JAVA Generics


JAVA Generics was introduced into the language with the advent of JDK 5. The main idea behind generalizing argument lists and datatypes of classes, interfaces, and objectives came from the fact that it engaged in greater inclusivity. Developers would no longer have to abide by non-flexible datatypes. Generic classes gave way to data structures like HashSet, ArrayList, HashMap, List, and so on.

What is a JAVA Generics Class?

A generic class in JAVA (or generic interface) can be thought of as a class that does not require the developer to specify the datatype that it will be handling. These classes will allow data manipulation of all primitive types without giving an error of type mismatch.

The Syntax to declare a class generic is:         class XYZ <T>              where T stands for the type, which is generic in this case.

A simple JAVA generic class construct would be as follows:

class Sample <T> {
private T var;
public void set (T var) {
this.var = var;
public T get() {
return var;


If you want to create an instance of a generic class, you can use the following syntax:
BaseType <Type> obj = new BaseType <Type> ();
Note that you cannot specify a primate datatype in the above line while instantiating a Generic Class.

Simple Code involving a JAVA Generics Class

//In this following code, we will just be printing out two lines using two different data types.

class Sample <T>              //< > is used to specify the parameter type. T means a generic class.
T obj;
Sample (T obj) {
this.obj = obj;

public T get() {
//method call to get the value of the object
return this.obj;

class Body
public static void main (String [] args )
//We will now create two objects of the generic class but with different datatypes.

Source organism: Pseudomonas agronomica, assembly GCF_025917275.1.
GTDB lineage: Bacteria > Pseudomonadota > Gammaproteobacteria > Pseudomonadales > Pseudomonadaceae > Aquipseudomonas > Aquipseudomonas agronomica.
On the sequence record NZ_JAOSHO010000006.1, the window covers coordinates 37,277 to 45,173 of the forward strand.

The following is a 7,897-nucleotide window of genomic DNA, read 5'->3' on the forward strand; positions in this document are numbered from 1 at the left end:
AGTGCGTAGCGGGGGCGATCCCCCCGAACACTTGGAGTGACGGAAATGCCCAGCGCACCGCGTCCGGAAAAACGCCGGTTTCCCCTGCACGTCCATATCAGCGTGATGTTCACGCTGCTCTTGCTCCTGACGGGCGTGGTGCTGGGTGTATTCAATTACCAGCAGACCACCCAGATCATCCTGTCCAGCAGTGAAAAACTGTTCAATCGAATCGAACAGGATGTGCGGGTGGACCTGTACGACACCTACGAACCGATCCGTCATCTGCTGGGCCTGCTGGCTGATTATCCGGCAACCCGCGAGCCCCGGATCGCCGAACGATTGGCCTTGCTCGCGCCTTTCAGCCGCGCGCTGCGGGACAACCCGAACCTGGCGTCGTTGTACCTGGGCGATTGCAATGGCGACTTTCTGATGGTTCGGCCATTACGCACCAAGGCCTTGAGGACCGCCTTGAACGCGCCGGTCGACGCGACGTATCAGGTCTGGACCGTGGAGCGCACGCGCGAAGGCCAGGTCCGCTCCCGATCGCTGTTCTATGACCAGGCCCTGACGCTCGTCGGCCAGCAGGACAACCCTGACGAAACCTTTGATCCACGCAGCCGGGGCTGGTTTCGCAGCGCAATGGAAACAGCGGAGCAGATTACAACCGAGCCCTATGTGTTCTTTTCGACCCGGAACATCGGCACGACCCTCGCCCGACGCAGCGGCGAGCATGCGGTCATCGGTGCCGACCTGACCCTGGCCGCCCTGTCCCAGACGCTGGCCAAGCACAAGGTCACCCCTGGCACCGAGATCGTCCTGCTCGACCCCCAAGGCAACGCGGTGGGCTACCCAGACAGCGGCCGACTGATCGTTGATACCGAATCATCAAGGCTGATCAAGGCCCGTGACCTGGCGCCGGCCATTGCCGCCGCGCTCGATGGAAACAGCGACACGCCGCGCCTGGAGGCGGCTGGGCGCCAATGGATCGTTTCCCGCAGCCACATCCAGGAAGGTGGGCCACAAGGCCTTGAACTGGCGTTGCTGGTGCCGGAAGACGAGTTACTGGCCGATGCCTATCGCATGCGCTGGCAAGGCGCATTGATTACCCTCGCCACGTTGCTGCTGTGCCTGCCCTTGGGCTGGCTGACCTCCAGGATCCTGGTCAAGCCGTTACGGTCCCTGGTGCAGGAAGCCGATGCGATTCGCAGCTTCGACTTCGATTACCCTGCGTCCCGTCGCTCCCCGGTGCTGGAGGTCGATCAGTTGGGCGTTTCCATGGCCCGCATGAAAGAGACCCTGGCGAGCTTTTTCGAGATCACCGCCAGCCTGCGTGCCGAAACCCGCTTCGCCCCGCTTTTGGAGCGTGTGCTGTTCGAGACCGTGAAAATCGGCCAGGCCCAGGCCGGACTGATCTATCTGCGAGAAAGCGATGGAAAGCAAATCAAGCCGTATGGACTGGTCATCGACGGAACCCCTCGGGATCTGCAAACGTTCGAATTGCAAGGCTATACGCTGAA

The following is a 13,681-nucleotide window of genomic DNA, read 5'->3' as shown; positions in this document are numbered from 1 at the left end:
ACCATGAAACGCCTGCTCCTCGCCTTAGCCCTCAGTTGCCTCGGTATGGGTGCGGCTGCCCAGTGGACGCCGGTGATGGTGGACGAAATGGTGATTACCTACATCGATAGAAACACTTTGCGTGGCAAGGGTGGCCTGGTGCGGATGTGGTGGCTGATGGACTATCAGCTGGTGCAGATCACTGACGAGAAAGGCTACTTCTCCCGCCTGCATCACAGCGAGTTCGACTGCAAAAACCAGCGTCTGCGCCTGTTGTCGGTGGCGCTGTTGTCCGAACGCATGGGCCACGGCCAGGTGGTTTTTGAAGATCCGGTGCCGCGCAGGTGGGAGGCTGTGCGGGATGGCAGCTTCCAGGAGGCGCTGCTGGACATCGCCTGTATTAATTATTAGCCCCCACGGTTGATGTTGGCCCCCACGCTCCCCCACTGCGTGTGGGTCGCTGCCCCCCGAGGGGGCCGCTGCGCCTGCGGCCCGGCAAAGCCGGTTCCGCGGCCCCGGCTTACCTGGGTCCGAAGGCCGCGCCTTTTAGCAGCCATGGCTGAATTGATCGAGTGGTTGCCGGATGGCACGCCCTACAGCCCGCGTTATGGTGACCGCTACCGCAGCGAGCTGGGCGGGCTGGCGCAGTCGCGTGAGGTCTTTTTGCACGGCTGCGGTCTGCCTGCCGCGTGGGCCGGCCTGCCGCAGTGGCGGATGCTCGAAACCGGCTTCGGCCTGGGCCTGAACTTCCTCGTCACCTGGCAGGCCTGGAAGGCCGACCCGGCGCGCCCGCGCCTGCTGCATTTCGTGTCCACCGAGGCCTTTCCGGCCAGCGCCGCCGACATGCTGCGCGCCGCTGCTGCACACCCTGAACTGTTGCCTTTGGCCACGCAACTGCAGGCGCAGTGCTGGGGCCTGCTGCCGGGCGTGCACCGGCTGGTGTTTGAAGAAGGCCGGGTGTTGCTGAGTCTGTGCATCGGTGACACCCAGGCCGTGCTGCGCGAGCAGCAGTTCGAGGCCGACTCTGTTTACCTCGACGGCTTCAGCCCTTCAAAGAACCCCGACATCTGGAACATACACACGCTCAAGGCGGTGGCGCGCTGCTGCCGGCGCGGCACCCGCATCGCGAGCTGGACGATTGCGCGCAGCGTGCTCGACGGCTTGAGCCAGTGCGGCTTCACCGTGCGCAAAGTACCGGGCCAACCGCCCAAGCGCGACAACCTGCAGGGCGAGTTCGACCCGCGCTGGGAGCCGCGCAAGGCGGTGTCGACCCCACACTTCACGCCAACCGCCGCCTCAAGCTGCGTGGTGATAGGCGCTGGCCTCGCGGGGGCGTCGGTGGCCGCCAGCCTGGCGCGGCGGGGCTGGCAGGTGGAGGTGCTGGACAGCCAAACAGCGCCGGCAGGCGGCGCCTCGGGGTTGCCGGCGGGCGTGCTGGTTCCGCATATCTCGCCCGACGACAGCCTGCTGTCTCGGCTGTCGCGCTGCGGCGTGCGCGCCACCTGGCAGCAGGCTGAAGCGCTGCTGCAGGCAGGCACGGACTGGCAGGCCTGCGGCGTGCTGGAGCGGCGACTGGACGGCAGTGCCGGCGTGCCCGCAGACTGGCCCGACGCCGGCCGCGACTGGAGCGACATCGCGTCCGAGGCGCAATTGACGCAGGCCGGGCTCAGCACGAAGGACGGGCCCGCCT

Sample <Integer> obj1 = new Sample <Integer> (20);
Sample <String> obj2 = new Sample <String> (“Test Successful”);




Test Successful

Generic Functions

Generic Functions, like generic classes, will not have a fixed datatype. These methods can be called using different argument lists. The list adapts to the argument type that is passed on to it. With the help of the following example, the theory will be even clearer.

class Sample {
// We will be creating a static generic method here. ‘<T>’ symbolizes that the method does not have //a specified return type.

static <T> void genMethod (T variable)
//for users to better understand what datatype is being printed out, this print statement is //imperative.
System.out.println (variable.getClass().getName() + “=” + variable);

public static void main (String [] args)
//We will now call the generic method by passing an Integer value
genMethod (5);
//we will now call the generic method by passing a String
genMethod (“Test Successful”);
//finally we will call the general method by passing a double value
genMethod (9.0);



java.lang.Integer = 5
java.lang.String = Test Successful
java.lang.Double = 1.0

Generic Constructor

A generic constructor initializes the variables in a generic class. It goes without saying that generic constructors can only be used in generic classes.

Following is n example of a generic constructor in use inside a generic class.

class StudentRegistry <T>
private T Student_ID ;
private T Student_Roll ;
private T Grade ;

//Below is the generic constructor

public StudentRegistry (T Student_ID, T Student_Roll, T Grade)
super ();
this.Student_ID = Student_ID;
this.Student_Roll = Student_Roll;
this.Grade = Grade;


Advantage of using Generics in JAVA

One of the several advantages of using generics is that it gives you the freedom to reuse codes for any datatype. Also, generics generate compile time errors rather than run-time errors therefore it is useful for debugging processes. As an extension to the first advantage, users need not type cast variables as there are no pre-defined primitive types.

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